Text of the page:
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Impact of a trade war on China's luxury shoppers is 'minimal' for now

Chanel and Cartier logos are displayed on stores in Hong Kong. Photo: Getty Images

The impact of the ongoing trade spat between Washington and Beijing is going to have a "minimal" impact for now on China's luxury shoppers, according to a partner at consulting firm OC&C Strategy Consultants.

Most of the impact will be indirect, with the trade tariffs likely affecting the overall Chinese economy and the capacity for consumers to spend money on luxury goods, Pascal Martin told CNBC's "Squawk Box" on Tuesday.

"If you really look at the impact on luxury goods right now, it's very minimal because they're not part of the list of products affected by phase one and phase two of the trade sanctions that are being taken by the U.S. and China," he said.

The U.S. has implemented additional tariffs on around $250 billion worth of Chinese goods that enter its borders, and China has retaliated with extra levies on roughly $110 billion of imports from the U.S.

President Donald Trump's has said he is "ready" to slap tariffs on all Chinese products imported to the U.S. — which would amount to $505 billion.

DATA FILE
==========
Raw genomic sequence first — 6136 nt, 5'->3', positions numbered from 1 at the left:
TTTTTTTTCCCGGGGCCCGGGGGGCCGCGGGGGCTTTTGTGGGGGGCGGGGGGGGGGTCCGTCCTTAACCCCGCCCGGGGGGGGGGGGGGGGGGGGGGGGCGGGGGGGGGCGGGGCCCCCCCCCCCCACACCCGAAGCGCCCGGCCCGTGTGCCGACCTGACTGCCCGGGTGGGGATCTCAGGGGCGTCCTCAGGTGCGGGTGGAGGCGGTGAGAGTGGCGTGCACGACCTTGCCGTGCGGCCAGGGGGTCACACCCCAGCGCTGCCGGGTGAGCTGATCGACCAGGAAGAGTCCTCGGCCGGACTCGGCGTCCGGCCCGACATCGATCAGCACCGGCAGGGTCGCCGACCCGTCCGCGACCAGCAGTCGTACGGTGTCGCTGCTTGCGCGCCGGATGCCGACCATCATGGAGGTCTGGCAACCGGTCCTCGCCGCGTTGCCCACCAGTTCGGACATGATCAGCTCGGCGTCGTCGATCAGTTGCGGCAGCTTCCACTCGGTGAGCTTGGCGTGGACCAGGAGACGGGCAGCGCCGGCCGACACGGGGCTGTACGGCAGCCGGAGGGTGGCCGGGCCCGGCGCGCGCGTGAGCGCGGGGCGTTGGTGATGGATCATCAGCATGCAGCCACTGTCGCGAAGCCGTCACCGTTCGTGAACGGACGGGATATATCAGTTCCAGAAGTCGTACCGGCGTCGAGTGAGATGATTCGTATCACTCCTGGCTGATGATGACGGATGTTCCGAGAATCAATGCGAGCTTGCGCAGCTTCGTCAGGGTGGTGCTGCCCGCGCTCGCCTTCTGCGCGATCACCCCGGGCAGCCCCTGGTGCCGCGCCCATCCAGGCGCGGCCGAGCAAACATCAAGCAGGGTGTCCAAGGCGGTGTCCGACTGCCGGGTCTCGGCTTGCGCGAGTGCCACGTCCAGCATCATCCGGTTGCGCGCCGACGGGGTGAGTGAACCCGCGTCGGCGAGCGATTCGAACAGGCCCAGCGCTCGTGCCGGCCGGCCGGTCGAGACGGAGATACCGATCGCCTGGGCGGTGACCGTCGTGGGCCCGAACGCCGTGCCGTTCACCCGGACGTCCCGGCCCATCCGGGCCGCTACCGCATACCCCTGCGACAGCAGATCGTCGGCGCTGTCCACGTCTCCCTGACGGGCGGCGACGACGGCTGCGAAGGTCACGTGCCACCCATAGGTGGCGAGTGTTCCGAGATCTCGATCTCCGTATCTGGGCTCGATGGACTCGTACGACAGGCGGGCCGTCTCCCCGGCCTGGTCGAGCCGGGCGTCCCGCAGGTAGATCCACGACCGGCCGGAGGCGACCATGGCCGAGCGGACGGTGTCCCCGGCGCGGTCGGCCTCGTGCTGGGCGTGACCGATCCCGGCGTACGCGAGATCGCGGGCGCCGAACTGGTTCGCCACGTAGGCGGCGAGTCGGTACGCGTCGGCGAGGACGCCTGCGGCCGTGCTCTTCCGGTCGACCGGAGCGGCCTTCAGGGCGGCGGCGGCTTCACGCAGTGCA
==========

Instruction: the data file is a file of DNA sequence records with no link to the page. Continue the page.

"I think the impact will come later if luxury goods are included as part of an eventual phase three of tariff increase," Martin added. "At this stage, it's not the case, so the impact is really very minimal at this point.

Luxury shopping is a crucial market in China. Asia's largest economy is expected to have the most affluent households in the world by 2021, according to a China luxury report by McKinsey & Company released last year.

Chinese luxury consumers account for over 500 billion yuan ($72 billion) in annual spending, representing almost a third of the global luxury market, according to the McKinsey report.

OC&C also said that Chinese customers account for 25 percent to 35 percent of global luxury sales and most of the purchases happen outside China. Still, shrinking price gaps of luxury products between China and the rest of the world is driving Chinese purchases back to the mainland and most of that growth is happening online, according to the firm.

That said, there are growing concerns about the impact that the trade war will have on China's economic outlook. Earlier this month, the International Monetary Fund said the ongoing trade tensions could potentially knock 1.6 percentage points off the country's growth over two years.

Next month, Chinese tech giant Alibaba will hold its annual mega-shopping event on Nov. 11, widely known as "Singles Day."

Even though luxury goods make up a relatively small portion of the sales, Martin said that the event will "be a big test of the health of the Chinese consumption power."

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